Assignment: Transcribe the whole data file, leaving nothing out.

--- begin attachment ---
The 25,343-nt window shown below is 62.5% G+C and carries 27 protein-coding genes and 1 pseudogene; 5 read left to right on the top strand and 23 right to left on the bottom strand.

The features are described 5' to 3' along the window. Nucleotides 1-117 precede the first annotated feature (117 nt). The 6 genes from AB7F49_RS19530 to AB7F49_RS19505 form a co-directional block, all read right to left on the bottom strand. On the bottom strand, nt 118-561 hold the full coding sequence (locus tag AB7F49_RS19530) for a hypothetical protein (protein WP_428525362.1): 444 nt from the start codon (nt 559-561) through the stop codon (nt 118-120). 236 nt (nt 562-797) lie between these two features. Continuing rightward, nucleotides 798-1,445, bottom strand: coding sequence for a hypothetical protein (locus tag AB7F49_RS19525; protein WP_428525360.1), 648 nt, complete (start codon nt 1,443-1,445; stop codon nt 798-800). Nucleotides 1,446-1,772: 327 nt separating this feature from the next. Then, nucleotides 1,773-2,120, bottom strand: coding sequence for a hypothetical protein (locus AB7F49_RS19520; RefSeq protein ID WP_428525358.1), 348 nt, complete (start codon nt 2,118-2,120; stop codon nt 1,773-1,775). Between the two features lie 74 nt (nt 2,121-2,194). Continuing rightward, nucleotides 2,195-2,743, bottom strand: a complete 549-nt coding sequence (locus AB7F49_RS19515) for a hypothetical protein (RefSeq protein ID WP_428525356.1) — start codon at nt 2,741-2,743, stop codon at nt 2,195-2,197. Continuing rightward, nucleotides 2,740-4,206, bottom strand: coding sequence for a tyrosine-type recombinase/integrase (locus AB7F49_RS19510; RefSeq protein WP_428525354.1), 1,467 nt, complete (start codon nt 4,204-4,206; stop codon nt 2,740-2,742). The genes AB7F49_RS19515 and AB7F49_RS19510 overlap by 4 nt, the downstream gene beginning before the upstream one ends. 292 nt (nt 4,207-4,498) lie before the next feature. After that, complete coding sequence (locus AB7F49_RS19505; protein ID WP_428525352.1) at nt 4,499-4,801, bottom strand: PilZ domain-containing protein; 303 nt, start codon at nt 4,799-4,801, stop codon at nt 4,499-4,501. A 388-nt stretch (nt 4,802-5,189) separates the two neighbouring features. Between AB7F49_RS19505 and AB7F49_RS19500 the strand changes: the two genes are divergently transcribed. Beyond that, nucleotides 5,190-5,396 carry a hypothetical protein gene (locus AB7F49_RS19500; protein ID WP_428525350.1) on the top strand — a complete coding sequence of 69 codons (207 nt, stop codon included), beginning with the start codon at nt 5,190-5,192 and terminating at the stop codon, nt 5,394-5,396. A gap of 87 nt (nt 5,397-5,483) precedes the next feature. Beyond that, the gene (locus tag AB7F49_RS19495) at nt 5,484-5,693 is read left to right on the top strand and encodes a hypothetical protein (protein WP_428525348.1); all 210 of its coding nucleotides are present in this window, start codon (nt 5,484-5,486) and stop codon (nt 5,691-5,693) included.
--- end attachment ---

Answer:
The 25,343-nt window shown below is 62.5% G+C and carries 27 protein-coding genes and 1 pseudogene; 5 read left to right on the top strand and 23 right to left on the bottom strand.

The features are described 5' to 3' along the window. Nucleotides 1-117 precede the first annotated feature (117 nt). The 6 genes from AB7F49_RS19530 to AB7F49_RS19505 form a co-directional block, all read right to left on the bottom strand. On the bottom strand, nt 118-561 hold the full coding sequence (locus tag AB7F49_RS19530) for a hypothetical protein (protein WP_428525362.1): 444 nt from the start codon (nt 559-561) through the stop codon (nt 118-120). 236 nt (nt 562-797) lie between these two features. Continuing rightward, nucleotides 798-1,445, bottom strand: coding sequence for a hypothetical protein (locus tag AB7F49_RS19525; protein WP_428525360.1), 648 nt, complete (start codon nt 1,443-1,445; stop codon nt 798-800). Nucleotides 1,446-1,772: 327 nt separating this feature from the next. Then, nucleotides 1,773-2,120, bottom strand: coding sequence for a hypothetical protein (locus AB7F49_RS19520; RefSeq protein ID WP_428525358.1), 348 nt, complete (start codon nt 2,118-2,120; stop codon nt 1,773-1,775). Between the two features lie 74 nt (nt 2,121-2,194). Continuing rightward, nucleotides 2,195-2,743, bottom strand: a complete 549-nt coding sequence (locus AB7F49_RS19515) for a hypothetical protein (RefSeq protein ID WP_428525356.1) — start codon at nt 2,741-2,743, stop codon at nt 2,195-2,197. Continuing rightward, nucleotides 2,740-4,206, bottom strand: coding sequence for a tyrosine-type recombinase/integrase (locus AB7F49_RS19510; RefSeq protein WP_428525354.1), 1,467 nt, complete (start codon nt 4,204-4,206; stop codon nt 2,740-2,742). The genes AB7F49_RS19515 and AB7F49_RS19510 overlap by 4 nt, the downstream gene beginning before the upstream one ends. 292 nt (nt 4,207-4,498) lie before the next feature. After that, complete coding sequence (locus AB7F49_RS19505; protein ID WP_428525352.1) at nt 4,499-4,801, bottom strand: PilZ domain-containing protein; 303 nt, start codon at nt 4,799-4,801, stop codon at nt 4,499-4,501. A 388-nt stretch (nt 4,802-5,189) separates the two neighbouring features. Between AB7F49_RS19505 and AB7F49_RS19500 the strand changes: the two genes are divergently transcribed. Beyond that, nucleotides 5,190-5,396 carry a hypothetical protein gene (locus AB7F49_RS19500; protein ID WP_428525350.1) on the top strand — a complete coding sequence of 69 codons (207 nt, stop codon included), beginning with the start codon at nt 5,190-5,192 and terminating at the stop codon, nt 5,394-5,396. A gap of 87 nt (nt 5,397-5,483) precedes the next feature. Beyond that, the gene (locus tag AB7F49_RS19495) at nt 5,484-5,693 is read left to right on the top strand and encodes a hypothetical protein (protein WP_428525348.1); all 210 of its coding nucleotides are present in this window, start codon (nt 5,484-5,486) and stop codon (nt 5,691-5,693) included.